Destruction of two tropical timbers by marine borers and micro-organisms in Goa waters (India)

IRG/WP 92-4176

L N Santhakumaran, A P Singh

The paper deals with the pattern of microbial attack in relation to marine borer damage of test panels of African rosewood and Brazilian jackwood exposed in Goa waters (Western India) for a period of seven months. The degradation of wood cell walls in both the timber samples occurred due to infestation of soft-rot fungi and tunnelling bacteria. African rosewood, which was severely damaged by teredinids and pholads, was also heavily degraded by both soft-rot fungi and tunnelling bacteria. In contrast, Brazilian jackwood, which effectively resisted teredinids and was only mildly attacked by pholads, was also less severely degraded by the above microorganisms. Thus, the study demonstrates a close parallel between the activity of marine borers and wood-degrading microorganisms present in the cell walls of the wood samples examined.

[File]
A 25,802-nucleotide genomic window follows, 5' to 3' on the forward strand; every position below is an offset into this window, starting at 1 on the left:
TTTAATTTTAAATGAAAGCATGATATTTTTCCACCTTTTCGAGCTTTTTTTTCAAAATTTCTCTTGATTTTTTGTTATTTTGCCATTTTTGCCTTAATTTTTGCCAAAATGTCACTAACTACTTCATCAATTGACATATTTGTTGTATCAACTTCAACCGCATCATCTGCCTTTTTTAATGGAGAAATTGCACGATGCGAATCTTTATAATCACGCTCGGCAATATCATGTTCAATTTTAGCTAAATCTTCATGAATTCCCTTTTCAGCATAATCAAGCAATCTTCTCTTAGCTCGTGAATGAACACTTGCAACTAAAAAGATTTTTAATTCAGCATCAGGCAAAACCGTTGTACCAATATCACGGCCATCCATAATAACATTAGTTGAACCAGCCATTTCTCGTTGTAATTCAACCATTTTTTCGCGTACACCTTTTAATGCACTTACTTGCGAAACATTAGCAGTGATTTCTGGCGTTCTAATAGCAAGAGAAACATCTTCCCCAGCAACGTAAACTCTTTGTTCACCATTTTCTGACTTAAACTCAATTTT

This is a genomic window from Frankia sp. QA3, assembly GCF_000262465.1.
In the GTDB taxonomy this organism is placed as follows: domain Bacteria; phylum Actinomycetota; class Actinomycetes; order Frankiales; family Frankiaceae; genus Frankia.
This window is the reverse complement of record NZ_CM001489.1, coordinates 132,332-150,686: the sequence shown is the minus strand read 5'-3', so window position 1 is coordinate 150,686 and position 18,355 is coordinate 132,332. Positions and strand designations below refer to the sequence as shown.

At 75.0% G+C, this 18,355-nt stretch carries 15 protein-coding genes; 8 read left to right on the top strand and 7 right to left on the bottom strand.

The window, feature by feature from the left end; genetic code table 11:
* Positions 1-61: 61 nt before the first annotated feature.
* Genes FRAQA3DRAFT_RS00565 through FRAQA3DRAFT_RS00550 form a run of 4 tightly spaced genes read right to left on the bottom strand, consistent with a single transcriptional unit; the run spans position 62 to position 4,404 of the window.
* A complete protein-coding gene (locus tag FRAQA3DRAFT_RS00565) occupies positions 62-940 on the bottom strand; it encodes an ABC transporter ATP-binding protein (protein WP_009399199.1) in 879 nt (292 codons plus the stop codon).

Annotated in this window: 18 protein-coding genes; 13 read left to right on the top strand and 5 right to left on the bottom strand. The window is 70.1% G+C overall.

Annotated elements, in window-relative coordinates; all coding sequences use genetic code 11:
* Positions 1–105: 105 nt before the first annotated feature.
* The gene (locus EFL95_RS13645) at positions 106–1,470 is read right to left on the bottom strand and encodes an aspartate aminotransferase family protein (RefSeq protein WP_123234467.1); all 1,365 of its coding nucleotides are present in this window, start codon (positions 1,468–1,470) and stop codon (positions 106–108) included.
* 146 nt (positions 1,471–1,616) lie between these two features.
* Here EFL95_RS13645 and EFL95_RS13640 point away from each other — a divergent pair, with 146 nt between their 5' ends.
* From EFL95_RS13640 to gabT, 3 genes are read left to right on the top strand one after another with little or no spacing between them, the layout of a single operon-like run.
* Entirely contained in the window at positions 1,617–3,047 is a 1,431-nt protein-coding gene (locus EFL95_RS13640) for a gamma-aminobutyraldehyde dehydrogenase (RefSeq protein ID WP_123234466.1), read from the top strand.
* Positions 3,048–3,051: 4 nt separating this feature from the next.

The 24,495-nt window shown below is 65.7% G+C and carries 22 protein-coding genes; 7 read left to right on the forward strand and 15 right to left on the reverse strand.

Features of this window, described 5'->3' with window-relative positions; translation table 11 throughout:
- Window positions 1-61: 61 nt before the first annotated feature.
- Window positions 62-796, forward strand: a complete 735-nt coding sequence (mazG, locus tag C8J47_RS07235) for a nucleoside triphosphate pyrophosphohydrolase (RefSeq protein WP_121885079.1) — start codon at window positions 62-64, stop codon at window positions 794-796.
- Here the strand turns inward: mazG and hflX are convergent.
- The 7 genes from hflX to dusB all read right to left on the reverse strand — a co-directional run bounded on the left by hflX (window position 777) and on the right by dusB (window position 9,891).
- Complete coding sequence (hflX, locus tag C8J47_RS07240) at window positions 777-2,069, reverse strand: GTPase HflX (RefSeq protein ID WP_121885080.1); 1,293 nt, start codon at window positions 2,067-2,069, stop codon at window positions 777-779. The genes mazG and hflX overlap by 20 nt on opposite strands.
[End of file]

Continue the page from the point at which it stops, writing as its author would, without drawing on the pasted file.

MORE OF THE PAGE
Keywords: AFRICAN ROSEWOOD; BRAZILIAN JACKWOOD; TROPICAL TIMBERS; ENTANDROPHRAGMA; DESTRUCTION; MARINE BORERS; SOFT ROT; TUNNELLING BACTERIA; GOA; INDIA

Conference: 92-05-10/15 Harrogate, England, UK


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